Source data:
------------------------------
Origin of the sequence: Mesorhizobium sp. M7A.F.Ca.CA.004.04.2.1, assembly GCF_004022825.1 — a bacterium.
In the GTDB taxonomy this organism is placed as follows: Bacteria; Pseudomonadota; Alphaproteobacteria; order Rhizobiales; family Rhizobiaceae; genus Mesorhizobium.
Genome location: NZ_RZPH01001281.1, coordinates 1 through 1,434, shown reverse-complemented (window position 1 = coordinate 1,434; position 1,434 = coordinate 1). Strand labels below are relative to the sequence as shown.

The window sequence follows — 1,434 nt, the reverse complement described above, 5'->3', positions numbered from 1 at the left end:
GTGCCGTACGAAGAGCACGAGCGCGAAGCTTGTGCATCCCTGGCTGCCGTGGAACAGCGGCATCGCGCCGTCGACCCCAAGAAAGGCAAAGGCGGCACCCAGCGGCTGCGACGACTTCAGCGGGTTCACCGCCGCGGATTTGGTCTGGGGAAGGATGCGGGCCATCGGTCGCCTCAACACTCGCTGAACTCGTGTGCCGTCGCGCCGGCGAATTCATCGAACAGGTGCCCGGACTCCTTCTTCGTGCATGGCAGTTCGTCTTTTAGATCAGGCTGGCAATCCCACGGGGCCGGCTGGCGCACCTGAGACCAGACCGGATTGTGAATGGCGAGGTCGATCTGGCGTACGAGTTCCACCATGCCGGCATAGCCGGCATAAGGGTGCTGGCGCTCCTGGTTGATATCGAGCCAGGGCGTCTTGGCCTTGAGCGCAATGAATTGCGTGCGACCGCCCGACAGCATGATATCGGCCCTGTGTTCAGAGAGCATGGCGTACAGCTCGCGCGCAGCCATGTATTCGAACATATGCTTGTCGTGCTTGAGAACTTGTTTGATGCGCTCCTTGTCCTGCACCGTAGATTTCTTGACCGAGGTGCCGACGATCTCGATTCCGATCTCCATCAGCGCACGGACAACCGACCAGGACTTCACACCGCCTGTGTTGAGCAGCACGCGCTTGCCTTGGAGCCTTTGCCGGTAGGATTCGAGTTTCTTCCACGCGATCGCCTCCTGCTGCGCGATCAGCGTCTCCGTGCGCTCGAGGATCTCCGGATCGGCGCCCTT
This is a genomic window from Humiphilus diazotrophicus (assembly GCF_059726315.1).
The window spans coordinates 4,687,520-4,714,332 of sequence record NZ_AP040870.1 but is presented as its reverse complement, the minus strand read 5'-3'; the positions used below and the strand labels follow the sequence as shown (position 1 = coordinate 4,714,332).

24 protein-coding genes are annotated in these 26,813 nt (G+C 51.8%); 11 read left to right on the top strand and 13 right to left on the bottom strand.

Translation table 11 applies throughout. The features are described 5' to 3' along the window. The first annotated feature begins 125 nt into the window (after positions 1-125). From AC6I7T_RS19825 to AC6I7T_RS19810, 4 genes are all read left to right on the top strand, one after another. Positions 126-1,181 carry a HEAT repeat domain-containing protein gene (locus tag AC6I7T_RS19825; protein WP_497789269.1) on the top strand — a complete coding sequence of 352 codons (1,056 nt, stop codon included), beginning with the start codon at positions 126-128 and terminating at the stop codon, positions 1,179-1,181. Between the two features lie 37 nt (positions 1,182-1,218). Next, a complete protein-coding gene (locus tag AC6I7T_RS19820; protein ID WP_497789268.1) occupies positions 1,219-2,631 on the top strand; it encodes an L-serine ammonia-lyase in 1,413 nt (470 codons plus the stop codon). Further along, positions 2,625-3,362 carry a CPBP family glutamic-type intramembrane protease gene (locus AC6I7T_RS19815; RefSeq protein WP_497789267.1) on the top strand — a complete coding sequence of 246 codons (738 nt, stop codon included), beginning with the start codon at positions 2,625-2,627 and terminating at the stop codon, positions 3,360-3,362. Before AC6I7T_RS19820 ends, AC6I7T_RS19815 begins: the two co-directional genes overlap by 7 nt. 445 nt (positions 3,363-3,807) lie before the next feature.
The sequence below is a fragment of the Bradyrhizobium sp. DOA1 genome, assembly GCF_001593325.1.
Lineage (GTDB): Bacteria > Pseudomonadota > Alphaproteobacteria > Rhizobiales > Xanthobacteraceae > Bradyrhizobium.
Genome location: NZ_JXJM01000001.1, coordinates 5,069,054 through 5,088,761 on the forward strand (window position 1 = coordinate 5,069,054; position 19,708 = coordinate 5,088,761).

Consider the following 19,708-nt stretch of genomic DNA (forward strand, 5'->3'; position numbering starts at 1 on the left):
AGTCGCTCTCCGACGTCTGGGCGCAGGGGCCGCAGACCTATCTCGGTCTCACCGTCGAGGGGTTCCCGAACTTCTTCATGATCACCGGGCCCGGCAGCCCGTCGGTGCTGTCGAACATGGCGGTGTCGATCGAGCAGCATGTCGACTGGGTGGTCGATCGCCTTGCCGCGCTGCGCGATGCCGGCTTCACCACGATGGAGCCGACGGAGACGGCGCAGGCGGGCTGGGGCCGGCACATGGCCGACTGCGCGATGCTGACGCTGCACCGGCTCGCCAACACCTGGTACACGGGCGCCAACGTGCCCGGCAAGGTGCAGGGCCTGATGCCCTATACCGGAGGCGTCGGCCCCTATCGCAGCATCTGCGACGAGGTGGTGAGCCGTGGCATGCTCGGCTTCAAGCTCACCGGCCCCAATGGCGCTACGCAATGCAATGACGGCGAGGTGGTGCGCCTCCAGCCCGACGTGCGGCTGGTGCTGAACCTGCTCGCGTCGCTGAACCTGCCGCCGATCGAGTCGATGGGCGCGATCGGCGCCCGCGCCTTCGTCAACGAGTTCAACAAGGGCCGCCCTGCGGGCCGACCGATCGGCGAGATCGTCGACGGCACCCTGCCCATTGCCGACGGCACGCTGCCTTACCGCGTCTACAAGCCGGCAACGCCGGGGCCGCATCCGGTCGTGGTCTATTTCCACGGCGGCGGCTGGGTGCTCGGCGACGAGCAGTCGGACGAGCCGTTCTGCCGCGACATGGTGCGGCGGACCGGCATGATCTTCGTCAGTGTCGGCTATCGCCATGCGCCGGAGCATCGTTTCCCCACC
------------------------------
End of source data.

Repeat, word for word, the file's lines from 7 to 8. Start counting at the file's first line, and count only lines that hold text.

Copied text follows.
The window spans coordinates 4,687,520-4,714,332 of sequence record NZ_AP040870.1 but is presented as its reverse complement, the minus strand read 5'-3'; the positions used below and the strand labels follow the sequence as shown (position 1 = coordinate 4,714,332).

24 protein-coding genes are annotated in these 26,813 nt (G+C 51.8%); 11 read left to right on the top strand and 13 right to left on the bottom strand.